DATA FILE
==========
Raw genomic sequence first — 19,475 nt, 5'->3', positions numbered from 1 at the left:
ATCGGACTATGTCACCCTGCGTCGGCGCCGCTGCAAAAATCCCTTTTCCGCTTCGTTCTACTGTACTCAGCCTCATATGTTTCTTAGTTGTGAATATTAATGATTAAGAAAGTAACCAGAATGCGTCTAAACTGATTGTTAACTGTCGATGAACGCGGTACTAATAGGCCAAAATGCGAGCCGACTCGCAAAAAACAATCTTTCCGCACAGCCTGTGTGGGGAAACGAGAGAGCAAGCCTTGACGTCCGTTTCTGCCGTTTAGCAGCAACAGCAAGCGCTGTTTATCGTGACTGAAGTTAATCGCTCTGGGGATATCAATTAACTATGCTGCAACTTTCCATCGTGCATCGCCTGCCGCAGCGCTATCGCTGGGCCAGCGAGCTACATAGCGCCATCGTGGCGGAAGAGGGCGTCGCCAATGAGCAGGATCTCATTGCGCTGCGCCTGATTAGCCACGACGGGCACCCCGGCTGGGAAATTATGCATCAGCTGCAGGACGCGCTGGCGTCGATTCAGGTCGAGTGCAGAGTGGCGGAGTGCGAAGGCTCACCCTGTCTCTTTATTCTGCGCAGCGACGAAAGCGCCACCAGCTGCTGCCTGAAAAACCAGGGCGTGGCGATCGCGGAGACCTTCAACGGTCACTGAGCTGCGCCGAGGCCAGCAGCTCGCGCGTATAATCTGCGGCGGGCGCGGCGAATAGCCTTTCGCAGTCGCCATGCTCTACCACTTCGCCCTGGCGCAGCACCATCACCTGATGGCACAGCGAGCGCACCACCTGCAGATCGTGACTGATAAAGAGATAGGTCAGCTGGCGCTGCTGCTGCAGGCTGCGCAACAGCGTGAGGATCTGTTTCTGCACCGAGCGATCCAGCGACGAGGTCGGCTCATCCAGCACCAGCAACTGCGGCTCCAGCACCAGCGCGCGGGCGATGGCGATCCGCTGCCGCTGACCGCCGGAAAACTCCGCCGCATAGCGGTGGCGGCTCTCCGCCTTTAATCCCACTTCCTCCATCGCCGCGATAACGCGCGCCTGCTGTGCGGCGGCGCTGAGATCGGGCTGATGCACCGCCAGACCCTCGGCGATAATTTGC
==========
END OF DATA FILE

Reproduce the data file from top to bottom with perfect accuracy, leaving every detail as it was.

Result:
Raw genomic sequence first — 19,475 nt, 5'->3', positions numbered from 1 at the left:
ATCGGACTATGTCACCCTGCGTCGGCGCCGCTGCAAAAATCCCTTTTCCGCTTCGTTCTACTGTACTCAGCCTCATATGTTTCTTAGTTGTGAATATTAATGATTAAGAAAGTAACCAGAATGCGTCTAAACTGATTGTTAACTGTCGATGAACGCGGTACTAATAGGCCAAAATGCGAGCCGACTCGCAAAAAACAATCTTTCCGCACAGCCTGTGTGGGGAAACGAGAGAGCAAGCCTTGACGTCCGTTTCTGCCGTTTAGCAGCAACAGCAAGCGCTGTTTATCGTGACTGAAGTTAATCGCTCTGGGGATATCAATTAACTATGCTGCAACTTTCCATCGTGCATCGCCTGCCGCAGCGCTATCGCTGGGCCAGCGAGCTACATAGCGCCATCGTGGCGGAAGAGGGCGTCGCCAATGAGCAGGATCTCATTGCGCTGCGCCTGATTAGCCACGACGGGCACCCCGGCTGGGAAATTATGCATCAGCTGCAGGACGCGCTGGCGTCGATTCAGGTCGAGTGCAGAGTGGCGGAGTGCGAAGGCTCACCCTGTCTCTTTATTCTGCGCAGCGACGAAAGCGCCACCAGCTGCTGCCTGAAAAACCAGGGCGTGGCGATCGCGGAGACCTTCAACGGTCACTGAGCTGCGCCGAGGCCAGCAGCTCGCGCGTATAATCTGCGGCGGGCGCGGCGAATAGCCTTTCGCAGTCGCCATGCTCTACCACTTCGCCCTGGCGCAGCACCATCACCTGATGGCACAGCGAGCGCACCACCTGCAGATCGTGACTGATAAAGAGATAGGTCAGCTGGCGCTGCTGCTGCAGGCTGCGCAACAGCGTGAGGATCTGTTTCTGCACCGAGCGATCCAGCGACGAGGTCGGCTCATCCAGCACCAGCAACTGCGGCTCCAGCACCAGCGCGCGGGCGATGGCGATCCGCTGCCGCTGACCGCCGGAAAACTCCGCCGCATAGCGGTGGCGGCTCTCCGCCTTTAATCCCACTTCCTCCATCGCCGCGATAACGCGCGCCTGCTGTGCGGCGGCGCTGAGATCGGGCTGATGCACCGCCAGACCCTCGGCGATAATTTGC